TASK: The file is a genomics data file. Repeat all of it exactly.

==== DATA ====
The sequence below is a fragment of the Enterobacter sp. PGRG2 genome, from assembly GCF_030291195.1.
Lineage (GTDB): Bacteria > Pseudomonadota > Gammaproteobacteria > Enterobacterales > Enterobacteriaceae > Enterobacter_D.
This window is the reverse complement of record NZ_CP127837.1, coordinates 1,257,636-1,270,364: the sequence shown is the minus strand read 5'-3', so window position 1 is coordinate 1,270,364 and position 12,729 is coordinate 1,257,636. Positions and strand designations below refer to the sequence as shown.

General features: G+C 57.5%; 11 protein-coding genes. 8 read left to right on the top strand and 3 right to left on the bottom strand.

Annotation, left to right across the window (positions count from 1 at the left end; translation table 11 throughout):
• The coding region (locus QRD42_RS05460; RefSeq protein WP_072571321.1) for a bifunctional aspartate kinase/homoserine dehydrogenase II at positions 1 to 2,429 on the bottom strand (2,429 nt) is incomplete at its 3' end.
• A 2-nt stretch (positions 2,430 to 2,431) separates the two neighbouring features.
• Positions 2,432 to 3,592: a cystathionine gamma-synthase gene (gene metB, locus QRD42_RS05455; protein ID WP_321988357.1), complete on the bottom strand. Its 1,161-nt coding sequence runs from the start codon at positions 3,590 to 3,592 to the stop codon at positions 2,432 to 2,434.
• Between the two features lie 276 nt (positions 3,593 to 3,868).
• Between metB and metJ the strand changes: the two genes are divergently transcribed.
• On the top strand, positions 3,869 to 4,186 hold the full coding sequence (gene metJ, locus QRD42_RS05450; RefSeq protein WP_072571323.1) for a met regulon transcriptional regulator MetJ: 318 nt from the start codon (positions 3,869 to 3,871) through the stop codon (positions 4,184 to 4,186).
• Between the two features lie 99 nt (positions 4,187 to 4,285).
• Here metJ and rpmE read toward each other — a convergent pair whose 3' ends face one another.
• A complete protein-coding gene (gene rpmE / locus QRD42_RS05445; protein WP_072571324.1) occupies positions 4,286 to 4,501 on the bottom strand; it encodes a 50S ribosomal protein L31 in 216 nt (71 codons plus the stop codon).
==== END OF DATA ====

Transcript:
The sequence below is a fragment of the Enterobacter sp. PGRG2 genome, from assembly GCF_030291195.1.
Lineage (GTDB): Bacteria > Pseudomonadota > Gammaproteobacteria > Enterobacterales > Enterobacteriaceae > Enterobacter_D.
This window is the reverse complement of record NZ_CP127837.1, coordinates 1,257,636-1,270,364: the sequence shown is the minus strand read 5'-3', so window position 1 is coordinate 1,270,364 and position 12,729 is coordinate 1,257,636. Positions and strand designations below refer to the sequence as shown.

General features: G+C 57.5%; 11 protein-coding genes. 8 read left to right on the top strand and 3 right to left on the bottom strand.

Annotation, left to right across the window (positions count from 1 at the left end; translation table 11 throughout):
• The coding region (locus QRD42_RS05460; RefSeq protein WP_072571321.1) for a bifunctional aspartate kinase/homoserine dehydrogenase II at positions 1 to 2,429 on the bottom strand (2,429 nt) is incomplete at its 3' end.
• A 2-nt stretch (positions 2,430 to 2,431) separates the two neighbouring features.
• Positions 2,432 to 3,592: a cystathionine gamma-synthase gene (gene metB, locus QRD42_RS05455; protein ID WP_321988357.1), complete on the bottom strand. Its 1,161-nt coding sequence runs from the start codon at positions 3,590 to 3,592 to the stop codon at positions 2,432 to 2,434.
• Between the two features lie 276 nt (positions 3,593 to 3,868).
• Between metB and metJ the strand changes: the two genes are divergently transcribed.
• On the top strand, positions 3,869 to 4,186 hold the full coding sequence (gene metJ, locus QRD42_RS05450; RefSeq protein WP_072571323.1) for a met regulon transcriptional regulator MetJ: 318 nt from the start codon (positions 3,869 to 3,871) through the stop codon (positions 4,184 to 4,186).
• Between the two features lie 99 nt (positions 4,187 to 4,285).
• Here metJ and rpmE read toward each other — a convergent pair whose 3' ends face one another.
• A complete protein-coding gene (gene rpmE / locus QRD42_RS05445; protein WP_072571324.1) occupies positions 4,286 to 4,501 on the bottom strand; it encodes a 50S ribosomal protein L31 in 216 nt (71 codons plus the stop codon).